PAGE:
obesity, but we've been quietly convinced for years that anything that tastes as sour and funky as kefir must surely be good for something. There's been so much research into the 'gut' being a second brain, and gut health being the new focus for mental health, as well as physical. Now we just have to figure out how to get our fussy eaters to drink it.
"Probiotics may help manage childhood obesity, study finds
Kristen Rogers, CNN Health
More than 340 million children and adolescents, globally, were overweight or obese in 2016, meaning they're at greater risk for obesity and disease later in life, and even early death. One solution to the growing burden could be found by turning attention to kids' gut health.
In combination with a calorie-controlled diet, the probiotic strain Bifidobacterium breve may help children and adolescents with obesity lose weight, according to a small study to be presented Monday at e-ECE 2020, the 22nd European Congress of Endocrinology.
Our gut microbiota are a dynamic population of more than 100 trillion microorganisms within our gastrointestinal tract, and they're responsible for maintaining immune function, normal metabolism and protection against pathogens. Diet has been considered a key driver of gut microbiota, and imbalances in the microbiota have been linked with diseases and infections.
Probiotics consist of live bacteria and other microorganisms "that are intended to have health benefits when consumed or applied to the body" and can be found in yogurt, other fermented foods and dietary supplements, according to the US National Center for Complementary and Integrative Health.
Similar to or the same as the microorganisms naturally present within our bodies, some bacteria of these probiotics can help aid digestion, vitamin production and destruction of disease-causing cells'.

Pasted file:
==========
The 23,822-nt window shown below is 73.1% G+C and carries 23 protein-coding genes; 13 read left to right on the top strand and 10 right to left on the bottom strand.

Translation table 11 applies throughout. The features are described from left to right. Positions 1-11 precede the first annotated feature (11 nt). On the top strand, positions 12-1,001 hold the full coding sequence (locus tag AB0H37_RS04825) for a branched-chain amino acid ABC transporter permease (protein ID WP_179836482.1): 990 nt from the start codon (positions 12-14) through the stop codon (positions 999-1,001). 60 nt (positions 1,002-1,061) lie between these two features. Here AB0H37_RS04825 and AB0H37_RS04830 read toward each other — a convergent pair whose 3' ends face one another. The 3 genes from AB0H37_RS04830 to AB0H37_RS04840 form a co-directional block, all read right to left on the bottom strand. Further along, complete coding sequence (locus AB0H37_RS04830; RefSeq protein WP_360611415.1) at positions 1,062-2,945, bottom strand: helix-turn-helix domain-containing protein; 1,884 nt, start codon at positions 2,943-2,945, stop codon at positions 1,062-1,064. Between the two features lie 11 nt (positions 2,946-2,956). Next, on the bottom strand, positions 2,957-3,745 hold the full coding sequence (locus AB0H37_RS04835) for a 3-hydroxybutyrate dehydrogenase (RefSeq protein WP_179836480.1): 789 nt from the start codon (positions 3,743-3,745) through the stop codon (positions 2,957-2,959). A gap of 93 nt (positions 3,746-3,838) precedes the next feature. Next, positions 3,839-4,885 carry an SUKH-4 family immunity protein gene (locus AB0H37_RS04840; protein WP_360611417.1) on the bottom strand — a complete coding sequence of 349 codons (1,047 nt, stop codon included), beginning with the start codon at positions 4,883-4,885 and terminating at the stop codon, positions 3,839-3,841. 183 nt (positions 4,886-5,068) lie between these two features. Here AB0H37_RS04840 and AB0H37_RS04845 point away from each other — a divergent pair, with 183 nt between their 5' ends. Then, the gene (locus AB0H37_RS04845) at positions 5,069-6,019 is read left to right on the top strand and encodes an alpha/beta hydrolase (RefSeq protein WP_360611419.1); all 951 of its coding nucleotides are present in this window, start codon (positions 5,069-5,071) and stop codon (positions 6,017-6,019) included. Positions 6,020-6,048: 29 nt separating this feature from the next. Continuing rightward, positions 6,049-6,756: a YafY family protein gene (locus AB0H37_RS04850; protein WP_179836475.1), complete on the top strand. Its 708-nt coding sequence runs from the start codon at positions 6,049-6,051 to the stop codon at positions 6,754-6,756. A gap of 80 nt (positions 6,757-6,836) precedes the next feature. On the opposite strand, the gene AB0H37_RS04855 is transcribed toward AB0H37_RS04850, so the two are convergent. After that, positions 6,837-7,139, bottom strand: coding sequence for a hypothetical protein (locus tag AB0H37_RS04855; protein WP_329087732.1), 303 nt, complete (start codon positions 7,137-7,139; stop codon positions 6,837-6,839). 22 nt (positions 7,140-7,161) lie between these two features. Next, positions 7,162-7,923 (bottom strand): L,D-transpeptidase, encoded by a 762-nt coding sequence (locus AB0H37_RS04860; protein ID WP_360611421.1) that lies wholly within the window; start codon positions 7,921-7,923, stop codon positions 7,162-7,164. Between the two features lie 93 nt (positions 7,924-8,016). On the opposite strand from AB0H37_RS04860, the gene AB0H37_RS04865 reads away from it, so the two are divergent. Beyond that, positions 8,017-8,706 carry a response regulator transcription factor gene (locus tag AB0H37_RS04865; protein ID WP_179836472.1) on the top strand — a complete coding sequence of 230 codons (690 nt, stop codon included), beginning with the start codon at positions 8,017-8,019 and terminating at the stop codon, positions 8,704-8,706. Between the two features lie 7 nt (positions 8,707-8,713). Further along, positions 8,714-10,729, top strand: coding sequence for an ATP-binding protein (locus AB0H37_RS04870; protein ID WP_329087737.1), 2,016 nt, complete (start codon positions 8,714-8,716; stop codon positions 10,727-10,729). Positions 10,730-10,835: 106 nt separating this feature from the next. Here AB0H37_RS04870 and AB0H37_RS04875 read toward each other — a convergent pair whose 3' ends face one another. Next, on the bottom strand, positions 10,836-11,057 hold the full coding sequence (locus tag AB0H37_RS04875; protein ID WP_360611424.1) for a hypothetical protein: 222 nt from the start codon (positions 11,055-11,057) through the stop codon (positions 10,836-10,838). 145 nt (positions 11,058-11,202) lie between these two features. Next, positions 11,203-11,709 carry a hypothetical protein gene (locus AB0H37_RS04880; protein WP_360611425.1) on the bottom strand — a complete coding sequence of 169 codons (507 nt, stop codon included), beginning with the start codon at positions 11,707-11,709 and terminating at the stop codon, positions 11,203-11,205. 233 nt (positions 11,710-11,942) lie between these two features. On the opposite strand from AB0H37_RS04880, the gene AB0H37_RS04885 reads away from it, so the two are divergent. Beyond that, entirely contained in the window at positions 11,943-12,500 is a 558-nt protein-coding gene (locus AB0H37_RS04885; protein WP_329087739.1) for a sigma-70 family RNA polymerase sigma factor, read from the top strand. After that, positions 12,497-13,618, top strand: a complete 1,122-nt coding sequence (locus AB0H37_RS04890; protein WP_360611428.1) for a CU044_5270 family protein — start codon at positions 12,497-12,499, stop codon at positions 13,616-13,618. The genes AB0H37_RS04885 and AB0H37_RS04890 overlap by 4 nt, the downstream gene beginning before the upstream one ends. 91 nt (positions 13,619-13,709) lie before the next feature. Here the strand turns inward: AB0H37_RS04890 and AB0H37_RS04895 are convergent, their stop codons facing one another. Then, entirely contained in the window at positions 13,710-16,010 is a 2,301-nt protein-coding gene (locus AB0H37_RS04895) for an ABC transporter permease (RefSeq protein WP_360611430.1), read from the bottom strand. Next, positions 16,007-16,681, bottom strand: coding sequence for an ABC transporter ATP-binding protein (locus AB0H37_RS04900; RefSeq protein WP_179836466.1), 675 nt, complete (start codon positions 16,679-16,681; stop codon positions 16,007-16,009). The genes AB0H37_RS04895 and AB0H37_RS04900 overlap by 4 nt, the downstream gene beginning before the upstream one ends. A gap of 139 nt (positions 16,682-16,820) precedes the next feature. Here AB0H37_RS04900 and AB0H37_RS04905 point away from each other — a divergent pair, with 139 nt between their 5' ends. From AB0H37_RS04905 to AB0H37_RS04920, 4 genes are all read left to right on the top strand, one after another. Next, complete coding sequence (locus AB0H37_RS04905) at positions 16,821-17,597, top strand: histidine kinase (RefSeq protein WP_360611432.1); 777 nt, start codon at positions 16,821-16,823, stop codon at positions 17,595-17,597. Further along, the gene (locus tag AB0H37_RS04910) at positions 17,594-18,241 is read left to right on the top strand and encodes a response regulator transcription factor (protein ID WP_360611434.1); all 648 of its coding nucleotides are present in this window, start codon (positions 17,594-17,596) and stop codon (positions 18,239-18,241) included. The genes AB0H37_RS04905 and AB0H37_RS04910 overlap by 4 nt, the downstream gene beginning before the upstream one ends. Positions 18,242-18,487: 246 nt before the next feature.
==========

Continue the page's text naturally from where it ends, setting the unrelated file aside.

Read more at CCN Health
6 Working mums are actually superheroes and we now have the evidence to prove it
While many parents worked from home perfecting the swanlike brilliance of gliding effortlessly through team zooms, Key Stage 2 History topics all the while providing healthy snacks and timing shoelaces, that wasn't all of us. So, it's especially satisfying to watch this epic time-lapse of business owner Jodi Geddes who shared the video on LinkedIn recently,
"Working from home with small kids? This time-lapse video shows just how exhausting it is
by Madeline Hislop, Womens Agenda
Jodi Geddes shared a time-lapse video on LinkedIn recently, showcasing the exhausting chaos many parents are dealing with at the moment, juggling working from home and looking after young children. Geddes, the co-founder of parental engagement platform Circle In has closed a $1.5 million seed investment, led by venture capital firm Our Innovation Fund, LP. So if anyone can claim to successfully navigate that work/life/has anyone seen the kids balance, it is her.
"The start up enables organisations to better assist their employees juggle parental leave and raising a family while working. The core product of Circle In offers a customised engagement platform for employers to provide to their community of working parents.
The time-lapse covers a period of just one hour, and features Jodi working in a home office space, with one of her young daughters playing on a tablet device by her side (and on her lap at different points). Jodi can be seen video-calling with earphones in, working on her computer, making sure her young daughter is occupied, and fielding requests from an older child, when she enters the room".
Read more at Women's Agenda
Quote of the week was from British TV presenter Steph McGovern via twitter
"When you’re enjoying a rare family meal out, in a very Covid secure restaurant, and then you see your 10 month old daughter licking the furniture . "